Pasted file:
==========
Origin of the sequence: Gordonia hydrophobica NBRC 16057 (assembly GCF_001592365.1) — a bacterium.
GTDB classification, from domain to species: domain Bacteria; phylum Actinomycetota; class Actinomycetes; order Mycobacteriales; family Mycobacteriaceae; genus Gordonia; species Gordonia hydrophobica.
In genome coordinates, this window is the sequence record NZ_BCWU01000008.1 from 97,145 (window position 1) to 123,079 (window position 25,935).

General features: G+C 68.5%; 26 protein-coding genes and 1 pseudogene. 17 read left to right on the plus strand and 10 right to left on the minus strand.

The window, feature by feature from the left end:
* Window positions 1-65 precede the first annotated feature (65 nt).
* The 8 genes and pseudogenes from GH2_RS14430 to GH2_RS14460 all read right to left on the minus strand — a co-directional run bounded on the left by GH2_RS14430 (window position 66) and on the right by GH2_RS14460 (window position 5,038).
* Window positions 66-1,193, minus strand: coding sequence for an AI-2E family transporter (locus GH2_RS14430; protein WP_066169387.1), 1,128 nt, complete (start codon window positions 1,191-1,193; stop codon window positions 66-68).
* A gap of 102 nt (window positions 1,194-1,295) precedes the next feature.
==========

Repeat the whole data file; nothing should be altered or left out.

Origin of the sequence: Gordonia hydrophobica NBRC 16057 (assembly GCF_001592365.1) — a bacterium.
GTDB classification, from domain to species: domain Bacteria; phylum Actinomycetota; class Actinomycetes; order Mycobacteriales; family Mycobacteriaceae; genus Gordonia; species Gordonia hydrophobica.
In genome coordinates, this window is the sequence record NZ_BCWU01000008.1 from 97,145 (window position 1) to 123,079 (window position 25,935).

General features: G+C 68.5%; 26 protein-coding genes and 1 pseudogene. 17 read left to right on the plus strand and 10 right to left on the minus strand.

The window, feature by feature from the left end:
* Window positions 1-65 precede the first annotated feature (65 nt).
* The 8 genes and pseudogenes from GH2_RS14430 to GH2_RS14460 all read right to left on the minus strand — a co-directional run bounded on the left by GH2_RS14430 (window position 66) and on the right by GH2_RS14460 (window position 5,038).
* Window positions 66-1,193, minus strand: coding sequence for an AI-2E family transporter (locus GH2_RS14430; protein WP_066169387.1), 1,128 nt, complete (start codon window positions 1,191-1,193; stop codon window positions 66-68).
* A gap of 102 nt (window positions 1,194-1,295) precedes the next feature.